Morningstar Runs the Numbers
We take a numerical look through this week's Morningstar research. Plus, our most popular articles and videos for the week ended March 10.
Inspired by Harper's Index (with a tip of the hat to FiveThirtyEight's Significant Digits blog), Morningstar Runs the Numbers uses a numbers-based approach to highlight recent Morningstar research, along with some outside news stories.
The U.S. economy added 235,000 jobs in February, signaling steady growth and increasing the probability that the Federal Reserve will raise interest rates next week. Director of economic analysis Bob Johnson thinks that while the report was good, it also raises a few concerns.
"Digging down by sectors and thinking about seasonality, the report was good, but certainly not great. We look at the year-over-year number, where we roll in the hours and the wages as well, and total wage growth was about 4.1% on a three-month moving-average basis. It was probably about 4.3% a year ago, so really not that big a difference. But, when we go down a little bit further and adjust the numbers for the inflation, that's where we run into problems."
Director of manager research Russ Kinnel looked at the 10-year maximum drawdowns of eight equity funds in FundInvestor's Morningstar 500 to find some (relatively) low-risk equity funds. Kinnel points out that a few caveats apply, however. For one, all equity funds have risk. In addition, no two bear markets are alike, so the "winners" of the last bear market as measured by maximum drawdown might not be the same during the next one.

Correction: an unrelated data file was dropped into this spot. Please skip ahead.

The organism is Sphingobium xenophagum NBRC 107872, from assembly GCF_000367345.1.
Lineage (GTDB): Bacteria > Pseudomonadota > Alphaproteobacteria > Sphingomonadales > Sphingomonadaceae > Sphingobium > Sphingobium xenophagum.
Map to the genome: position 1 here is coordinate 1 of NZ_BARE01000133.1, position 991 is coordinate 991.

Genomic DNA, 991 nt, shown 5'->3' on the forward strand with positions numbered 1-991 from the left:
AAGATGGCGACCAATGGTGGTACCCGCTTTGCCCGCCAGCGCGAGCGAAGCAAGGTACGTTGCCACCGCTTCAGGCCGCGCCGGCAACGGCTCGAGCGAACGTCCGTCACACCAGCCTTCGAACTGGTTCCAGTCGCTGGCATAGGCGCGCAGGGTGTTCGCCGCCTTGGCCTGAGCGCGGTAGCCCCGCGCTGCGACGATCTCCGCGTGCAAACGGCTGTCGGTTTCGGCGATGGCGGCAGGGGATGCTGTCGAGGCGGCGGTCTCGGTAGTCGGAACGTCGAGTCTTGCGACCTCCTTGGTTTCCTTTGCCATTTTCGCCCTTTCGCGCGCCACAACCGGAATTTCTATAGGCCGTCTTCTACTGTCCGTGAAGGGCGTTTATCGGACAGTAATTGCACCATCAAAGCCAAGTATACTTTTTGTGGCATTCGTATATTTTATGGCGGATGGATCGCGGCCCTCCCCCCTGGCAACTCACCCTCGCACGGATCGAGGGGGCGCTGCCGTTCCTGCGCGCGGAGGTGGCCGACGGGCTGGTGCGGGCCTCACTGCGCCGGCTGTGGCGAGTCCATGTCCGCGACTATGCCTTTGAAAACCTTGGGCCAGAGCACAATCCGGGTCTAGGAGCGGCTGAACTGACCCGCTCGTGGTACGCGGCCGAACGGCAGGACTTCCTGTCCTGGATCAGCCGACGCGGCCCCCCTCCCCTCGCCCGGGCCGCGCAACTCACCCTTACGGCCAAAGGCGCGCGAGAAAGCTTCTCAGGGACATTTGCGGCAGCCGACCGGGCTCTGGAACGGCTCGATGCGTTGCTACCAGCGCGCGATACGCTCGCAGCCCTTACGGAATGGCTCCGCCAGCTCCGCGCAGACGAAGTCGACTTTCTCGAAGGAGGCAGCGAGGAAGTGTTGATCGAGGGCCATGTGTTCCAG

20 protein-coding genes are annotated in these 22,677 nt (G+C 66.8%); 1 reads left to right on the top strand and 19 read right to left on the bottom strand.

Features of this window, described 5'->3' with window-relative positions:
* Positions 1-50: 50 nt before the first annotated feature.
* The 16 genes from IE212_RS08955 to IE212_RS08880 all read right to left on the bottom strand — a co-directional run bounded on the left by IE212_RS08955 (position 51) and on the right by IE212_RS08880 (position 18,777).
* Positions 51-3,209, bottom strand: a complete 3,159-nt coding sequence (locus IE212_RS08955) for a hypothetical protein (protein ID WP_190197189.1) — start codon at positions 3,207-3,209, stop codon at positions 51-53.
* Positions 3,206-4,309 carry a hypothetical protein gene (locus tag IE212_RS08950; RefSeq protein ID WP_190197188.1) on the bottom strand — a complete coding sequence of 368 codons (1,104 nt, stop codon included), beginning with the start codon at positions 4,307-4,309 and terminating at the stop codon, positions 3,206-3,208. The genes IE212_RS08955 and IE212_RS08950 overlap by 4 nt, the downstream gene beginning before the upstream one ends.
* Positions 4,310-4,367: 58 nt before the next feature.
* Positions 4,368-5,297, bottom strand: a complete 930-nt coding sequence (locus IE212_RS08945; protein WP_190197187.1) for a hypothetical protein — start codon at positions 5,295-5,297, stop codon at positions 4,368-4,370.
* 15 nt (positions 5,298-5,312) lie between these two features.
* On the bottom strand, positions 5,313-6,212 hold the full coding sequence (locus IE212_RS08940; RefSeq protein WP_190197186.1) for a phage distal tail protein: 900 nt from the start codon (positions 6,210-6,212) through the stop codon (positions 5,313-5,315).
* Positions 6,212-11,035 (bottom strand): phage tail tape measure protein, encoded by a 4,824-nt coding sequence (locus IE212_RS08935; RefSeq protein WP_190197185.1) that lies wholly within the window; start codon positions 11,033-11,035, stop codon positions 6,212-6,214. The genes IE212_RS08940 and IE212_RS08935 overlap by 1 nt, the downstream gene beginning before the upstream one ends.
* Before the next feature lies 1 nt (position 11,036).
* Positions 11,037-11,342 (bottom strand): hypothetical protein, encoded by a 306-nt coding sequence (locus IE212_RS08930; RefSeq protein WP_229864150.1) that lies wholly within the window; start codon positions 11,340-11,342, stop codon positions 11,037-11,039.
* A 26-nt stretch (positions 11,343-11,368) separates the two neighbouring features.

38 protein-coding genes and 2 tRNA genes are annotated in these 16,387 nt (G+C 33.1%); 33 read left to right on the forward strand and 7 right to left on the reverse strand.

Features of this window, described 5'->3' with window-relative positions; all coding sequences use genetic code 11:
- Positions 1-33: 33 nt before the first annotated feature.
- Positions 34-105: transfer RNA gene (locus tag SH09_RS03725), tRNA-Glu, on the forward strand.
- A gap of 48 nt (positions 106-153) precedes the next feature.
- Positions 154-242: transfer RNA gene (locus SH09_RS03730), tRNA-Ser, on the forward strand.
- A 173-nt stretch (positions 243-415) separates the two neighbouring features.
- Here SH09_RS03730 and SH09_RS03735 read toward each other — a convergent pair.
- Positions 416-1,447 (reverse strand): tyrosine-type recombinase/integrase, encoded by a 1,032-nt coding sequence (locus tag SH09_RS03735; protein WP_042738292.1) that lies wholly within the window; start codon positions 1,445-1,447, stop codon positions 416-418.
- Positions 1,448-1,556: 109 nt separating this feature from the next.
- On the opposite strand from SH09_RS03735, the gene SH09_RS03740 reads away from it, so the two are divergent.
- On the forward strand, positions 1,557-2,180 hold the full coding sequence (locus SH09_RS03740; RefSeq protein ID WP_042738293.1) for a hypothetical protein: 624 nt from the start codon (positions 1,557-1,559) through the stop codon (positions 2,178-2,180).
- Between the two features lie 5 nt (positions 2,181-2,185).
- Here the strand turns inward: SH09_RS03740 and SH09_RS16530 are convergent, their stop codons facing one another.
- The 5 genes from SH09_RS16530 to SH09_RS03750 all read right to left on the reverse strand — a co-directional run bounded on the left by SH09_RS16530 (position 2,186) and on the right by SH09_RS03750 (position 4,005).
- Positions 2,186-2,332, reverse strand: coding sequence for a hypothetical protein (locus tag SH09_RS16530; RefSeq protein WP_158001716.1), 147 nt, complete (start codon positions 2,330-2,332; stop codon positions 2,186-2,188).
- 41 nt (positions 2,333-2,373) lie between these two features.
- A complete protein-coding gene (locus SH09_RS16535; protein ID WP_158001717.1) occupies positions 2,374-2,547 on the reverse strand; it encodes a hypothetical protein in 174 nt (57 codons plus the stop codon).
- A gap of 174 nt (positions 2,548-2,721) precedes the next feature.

1.2 billion barrels of oil were discovered this week in Alaska's North Slope, which was previously viewed as an aging oil basin, CNN reported.
"Spanish oil giant Repsol (REPYY) and its privately held U.S. partner Armstrong Energy announced the find on Thursday, predicting production could begin as soon as 2021 and lead to as much as 120,000 barrels of output per day."
Kinnel also discussed some sizable mutual funds that have negative ratings. All three of these funds' have asset bases in the billions, but we think they're ones to avoid.
Senior analyst Leo Acheson published the results of a study that compared the performance time periods used by the top 30 active management shops when determining portfolio manager bonuses. He found that of the 30, only four explicitly consider returns beyond five years.
"We believe that shareholders of actively managed funds must maintain long-term investment horizons to reap the rewards of active management. Likewise, investment firms should compensate their managers based on long-term performance."
These three firms have missed out on the healthcare sector's strong performance this year, but we think their underperformance presents investors with a great opportunity to pick up high-quality firms with competitive advantages for a low price.
"Not only are these stocks undervalued, in our view, they have economic moat ratings of wide (we think they have advantages that will fend off competitors for at least 20 years). They also have fair value uncertainty ratings of medium, which means we think we can more tightly bound their fair value, because we can estimate the stock's future cash flows with a greater degree of confidence."
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